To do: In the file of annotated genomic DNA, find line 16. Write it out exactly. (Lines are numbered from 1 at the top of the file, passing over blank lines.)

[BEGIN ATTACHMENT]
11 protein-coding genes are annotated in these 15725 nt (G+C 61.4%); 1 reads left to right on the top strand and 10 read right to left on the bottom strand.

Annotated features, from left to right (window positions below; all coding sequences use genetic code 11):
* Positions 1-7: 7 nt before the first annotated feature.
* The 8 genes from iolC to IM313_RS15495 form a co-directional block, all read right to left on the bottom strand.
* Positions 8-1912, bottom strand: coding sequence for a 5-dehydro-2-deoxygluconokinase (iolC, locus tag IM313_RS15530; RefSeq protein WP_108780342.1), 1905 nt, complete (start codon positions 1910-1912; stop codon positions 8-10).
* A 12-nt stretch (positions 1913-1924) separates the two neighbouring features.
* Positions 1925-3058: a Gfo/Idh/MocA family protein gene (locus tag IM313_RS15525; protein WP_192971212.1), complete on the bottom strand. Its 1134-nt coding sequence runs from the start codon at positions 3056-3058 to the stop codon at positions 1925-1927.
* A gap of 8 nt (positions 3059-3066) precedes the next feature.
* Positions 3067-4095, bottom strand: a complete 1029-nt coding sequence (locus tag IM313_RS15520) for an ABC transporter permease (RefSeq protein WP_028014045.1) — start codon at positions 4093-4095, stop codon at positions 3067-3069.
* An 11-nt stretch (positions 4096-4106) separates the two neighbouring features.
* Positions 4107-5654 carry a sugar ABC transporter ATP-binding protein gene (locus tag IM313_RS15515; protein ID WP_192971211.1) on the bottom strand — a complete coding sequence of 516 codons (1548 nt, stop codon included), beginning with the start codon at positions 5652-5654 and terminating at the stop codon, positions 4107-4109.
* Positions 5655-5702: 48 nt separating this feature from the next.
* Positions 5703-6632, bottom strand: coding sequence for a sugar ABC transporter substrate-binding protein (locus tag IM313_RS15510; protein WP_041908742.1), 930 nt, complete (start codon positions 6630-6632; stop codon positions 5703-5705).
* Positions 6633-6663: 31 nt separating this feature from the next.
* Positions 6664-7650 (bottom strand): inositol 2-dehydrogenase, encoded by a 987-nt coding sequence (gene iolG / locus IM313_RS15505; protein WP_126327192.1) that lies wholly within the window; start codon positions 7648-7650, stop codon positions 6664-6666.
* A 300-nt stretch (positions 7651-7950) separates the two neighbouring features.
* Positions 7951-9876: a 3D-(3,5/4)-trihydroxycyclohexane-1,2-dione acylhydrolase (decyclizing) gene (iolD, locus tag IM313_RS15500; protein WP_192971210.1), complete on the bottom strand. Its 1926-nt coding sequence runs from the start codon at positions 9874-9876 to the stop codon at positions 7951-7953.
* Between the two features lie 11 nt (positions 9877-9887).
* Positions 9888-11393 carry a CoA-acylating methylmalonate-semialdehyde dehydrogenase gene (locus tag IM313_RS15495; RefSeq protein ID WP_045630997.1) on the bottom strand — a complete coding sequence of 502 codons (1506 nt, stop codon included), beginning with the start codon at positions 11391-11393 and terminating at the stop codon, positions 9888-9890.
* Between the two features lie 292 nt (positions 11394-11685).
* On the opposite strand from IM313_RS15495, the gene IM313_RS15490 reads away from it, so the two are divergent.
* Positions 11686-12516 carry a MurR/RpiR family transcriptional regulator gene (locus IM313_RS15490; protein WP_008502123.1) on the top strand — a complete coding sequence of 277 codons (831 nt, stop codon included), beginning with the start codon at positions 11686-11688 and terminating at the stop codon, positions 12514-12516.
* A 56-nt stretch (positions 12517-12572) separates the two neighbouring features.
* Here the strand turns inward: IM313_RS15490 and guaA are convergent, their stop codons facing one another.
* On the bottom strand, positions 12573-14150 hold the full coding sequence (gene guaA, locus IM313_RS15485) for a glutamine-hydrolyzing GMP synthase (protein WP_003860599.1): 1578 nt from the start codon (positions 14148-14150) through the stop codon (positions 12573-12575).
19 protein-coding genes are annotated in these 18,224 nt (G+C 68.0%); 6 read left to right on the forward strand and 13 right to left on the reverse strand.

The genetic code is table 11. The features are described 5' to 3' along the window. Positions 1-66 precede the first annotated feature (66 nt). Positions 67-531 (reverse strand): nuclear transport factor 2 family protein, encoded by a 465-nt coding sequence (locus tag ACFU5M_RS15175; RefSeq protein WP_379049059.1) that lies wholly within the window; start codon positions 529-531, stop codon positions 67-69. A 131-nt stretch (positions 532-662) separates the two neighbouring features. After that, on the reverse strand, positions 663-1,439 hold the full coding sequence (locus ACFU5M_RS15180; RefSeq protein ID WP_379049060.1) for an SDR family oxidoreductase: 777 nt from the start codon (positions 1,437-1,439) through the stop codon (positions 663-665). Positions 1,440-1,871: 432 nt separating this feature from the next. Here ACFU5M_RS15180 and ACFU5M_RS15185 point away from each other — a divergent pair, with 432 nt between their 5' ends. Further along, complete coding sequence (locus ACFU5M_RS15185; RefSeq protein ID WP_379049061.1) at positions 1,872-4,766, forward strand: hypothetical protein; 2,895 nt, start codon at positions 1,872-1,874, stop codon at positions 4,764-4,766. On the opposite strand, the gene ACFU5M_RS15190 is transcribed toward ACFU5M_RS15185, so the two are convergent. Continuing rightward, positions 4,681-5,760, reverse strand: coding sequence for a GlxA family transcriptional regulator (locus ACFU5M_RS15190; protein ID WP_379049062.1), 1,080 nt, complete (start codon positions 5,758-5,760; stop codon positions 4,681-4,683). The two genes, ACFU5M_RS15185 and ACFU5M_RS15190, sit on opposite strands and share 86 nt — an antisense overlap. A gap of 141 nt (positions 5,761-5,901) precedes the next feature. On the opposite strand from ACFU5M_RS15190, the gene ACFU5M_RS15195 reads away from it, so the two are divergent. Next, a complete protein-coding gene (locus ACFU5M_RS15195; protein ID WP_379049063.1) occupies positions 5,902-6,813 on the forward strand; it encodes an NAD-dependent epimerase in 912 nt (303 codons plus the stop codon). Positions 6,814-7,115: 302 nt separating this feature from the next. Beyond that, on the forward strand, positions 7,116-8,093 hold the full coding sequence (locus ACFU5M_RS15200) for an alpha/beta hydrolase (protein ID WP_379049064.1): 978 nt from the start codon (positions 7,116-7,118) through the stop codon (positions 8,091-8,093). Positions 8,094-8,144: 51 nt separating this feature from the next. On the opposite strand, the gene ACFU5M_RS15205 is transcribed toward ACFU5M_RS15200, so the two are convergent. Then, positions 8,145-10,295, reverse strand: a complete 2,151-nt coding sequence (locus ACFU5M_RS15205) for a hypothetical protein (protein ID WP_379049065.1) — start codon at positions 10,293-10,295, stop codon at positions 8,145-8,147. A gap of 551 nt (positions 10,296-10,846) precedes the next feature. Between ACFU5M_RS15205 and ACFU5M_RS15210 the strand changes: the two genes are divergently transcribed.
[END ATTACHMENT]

* A 300-nt stretch (positions 7651-7950) separates the two neighbouring features.